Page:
Banking

‘This is getting ridiculous’: Wells Fargo customers rant about fresh online problems

Wells Fargo customers fumed on Friday over trouble using their online accounts, the latest in a string of similar problems that have plagued the bank this year.

Wells, which houses its largest employment hub in Charlotte, apologized on Twitter to customers who had experienced problems making payments and transfers. The San Francisco-based bank did not disclose to a reporter what had caused the problem.

Customers attacked the bank on Twitter, pointing out that they have been affected this year by other online-banking problems at Wells.

In addition to Friday’s problem, the bank has reported at least three other instances of similar outages this year — all occurring on a Thursday or Friday, when many people get paid.

“This is KILLING my business!” Twitter user @CrashSheridan wrote. “I’ve been trying to do transfers and wires since 7 AM!” he added.

“This is getting ridiculous,” Tweeted another user, @Annavwhite. “Can’t pay my rent if I can’t access my money. Will you be paying my late fees?”

In a statement, the bank said that customers who scheduled recurring or one-time transfers and payments were not impacted by Friday’s problem.

“We apologize for the inconvenience and are working to resolve the issue as quickly as possible,” the bank said.

Latest online banking problem

The apology comes after Wells in April said it was sorry for a systems issue that prevented some customers from signing onto online and mobile banking. The bank issued that apology on a Thursday, a day when some Americans receive their paychecks as a direct deposit.

In February, the bank apologized on a Thursday for problems with its online banking and mobile app. The bank’s homepage went down, and some customers reported that cards were being declined as well. At the time, the bank said the problems arose from a power shutdown at an unnamed facility after smoke was detected during routine maintenance.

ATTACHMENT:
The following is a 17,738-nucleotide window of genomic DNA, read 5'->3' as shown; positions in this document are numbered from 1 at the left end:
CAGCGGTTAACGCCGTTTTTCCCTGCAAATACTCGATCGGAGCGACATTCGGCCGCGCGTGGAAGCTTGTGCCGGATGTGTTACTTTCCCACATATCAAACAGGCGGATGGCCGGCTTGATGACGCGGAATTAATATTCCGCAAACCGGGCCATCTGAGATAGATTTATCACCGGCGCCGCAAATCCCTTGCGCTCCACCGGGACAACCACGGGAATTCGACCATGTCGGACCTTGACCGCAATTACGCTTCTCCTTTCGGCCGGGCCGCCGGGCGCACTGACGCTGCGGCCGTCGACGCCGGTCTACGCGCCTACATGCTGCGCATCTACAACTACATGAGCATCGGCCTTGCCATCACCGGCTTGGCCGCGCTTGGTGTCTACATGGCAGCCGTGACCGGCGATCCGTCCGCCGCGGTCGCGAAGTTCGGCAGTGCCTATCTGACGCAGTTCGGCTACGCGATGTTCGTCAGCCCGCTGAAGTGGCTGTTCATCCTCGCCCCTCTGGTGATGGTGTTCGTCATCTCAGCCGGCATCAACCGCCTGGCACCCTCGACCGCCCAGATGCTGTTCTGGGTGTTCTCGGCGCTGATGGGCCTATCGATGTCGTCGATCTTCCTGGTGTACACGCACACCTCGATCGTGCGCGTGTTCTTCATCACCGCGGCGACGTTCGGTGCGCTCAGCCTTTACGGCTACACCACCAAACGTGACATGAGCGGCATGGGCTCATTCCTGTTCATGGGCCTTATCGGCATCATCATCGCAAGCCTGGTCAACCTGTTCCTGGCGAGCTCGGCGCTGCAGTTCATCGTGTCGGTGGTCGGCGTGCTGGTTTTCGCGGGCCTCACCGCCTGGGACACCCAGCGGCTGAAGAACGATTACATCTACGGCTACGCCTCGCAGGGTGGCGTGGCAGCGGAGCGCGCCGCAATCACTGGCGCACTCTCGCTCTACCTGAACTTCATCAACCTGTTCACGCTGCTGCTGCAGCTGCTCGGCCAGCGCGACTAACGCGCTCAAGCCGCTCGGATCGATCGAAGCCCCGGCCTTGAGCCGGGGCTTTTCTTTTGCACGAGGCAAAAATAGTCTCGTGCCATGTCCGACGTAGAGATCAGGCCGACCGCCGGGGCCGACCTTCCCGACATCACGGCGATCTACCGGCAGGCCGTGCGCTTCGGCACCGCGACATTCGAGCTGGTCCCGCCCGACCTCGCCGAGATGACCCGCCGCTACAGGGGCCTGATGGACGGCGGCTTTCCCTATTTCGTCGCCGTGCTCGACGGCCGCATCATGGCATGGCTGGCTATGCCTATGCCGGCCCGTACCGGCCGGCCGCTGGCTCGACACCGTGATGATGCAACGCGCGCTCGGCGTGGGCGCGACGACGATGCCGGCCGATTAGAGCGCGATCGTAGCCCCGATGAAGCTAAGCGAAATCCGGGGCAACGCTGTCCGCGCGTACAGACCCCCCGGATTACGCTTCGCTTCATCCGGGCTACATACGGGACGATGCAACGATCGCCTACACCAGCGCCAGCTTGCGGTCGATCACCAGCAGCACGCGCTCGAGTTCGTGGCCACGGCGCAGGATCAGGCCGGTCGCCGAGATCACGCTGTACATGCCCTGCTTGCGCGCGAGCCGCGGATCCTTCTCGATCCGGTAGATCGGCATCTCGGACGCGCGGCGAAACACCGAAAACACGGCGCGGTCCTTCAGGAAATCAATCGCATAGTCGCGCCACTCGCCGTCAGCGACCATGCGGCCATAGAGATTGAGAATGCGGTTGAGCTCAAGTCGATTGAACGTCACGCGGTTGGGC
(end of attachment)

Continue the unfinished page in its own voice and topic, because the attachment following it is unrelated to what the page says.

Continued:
Five days later, the bank tweeted that some customers were still having problems with their accounts.

That incident came after the bank, just six days before, apologized on a Friday when its online banking system and mobile app went down, preventing some customers from paying bills or accessing their accounts for hours.

Still recovering from scandals

Friday’s problem adds to the bank’s woes.

Wells has been working since September 2016 to fix its reputation following revelations that employees had opened millions of bank and credit card accounts without customer permission to meet unrealistic sales goals. Since then, the bank has disclosed instances of customer harm in other businesses.

In March, CEO Tim Sloan abruptly stepped down amid fallout from those disclosures.

On Friday, Wells disclosed in a securities filing new problems affecting consumers.

The bank said it had discovered “certain issues” with its automobile-collections processes for customers in default. Those include legal notice practices in some states and expenses charged in connection with certain repossessions, the bank said, adding that it expects it might have to provide remediation to customers.

In the same filing, the bank said it is reviewing its disclosures for the minimum qualifying debit card usage required to waive monthly service fees on deposit accounts. Based on possible confusion by some customers about which transactions counted toward a waiver, the bank said it expects to refund monthly service and related fees.

In a statement, Wells Fargo spokesman Peter Gilchrist noted that about 90 percent of Wells’s customers pay no monthly service fee on their checking accounts because they meet the qualifications for a waiver.

“We know the importance of clear and transparent communications about our products and pricing to help us deliver a great customer experience,” he said. “For this reason, we have made improvements in how we communicate all of the ways customers qualify for a monthly service fee waiver, and how they can track their progress.”

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Deon Roberts has covered Charlotte’s financial services industry for The Charlotte Observer since 2013. His beat includes Bank of America and Wells Fargo. He attended Loyola University in New Orleans and is a native of Lafitte, La.
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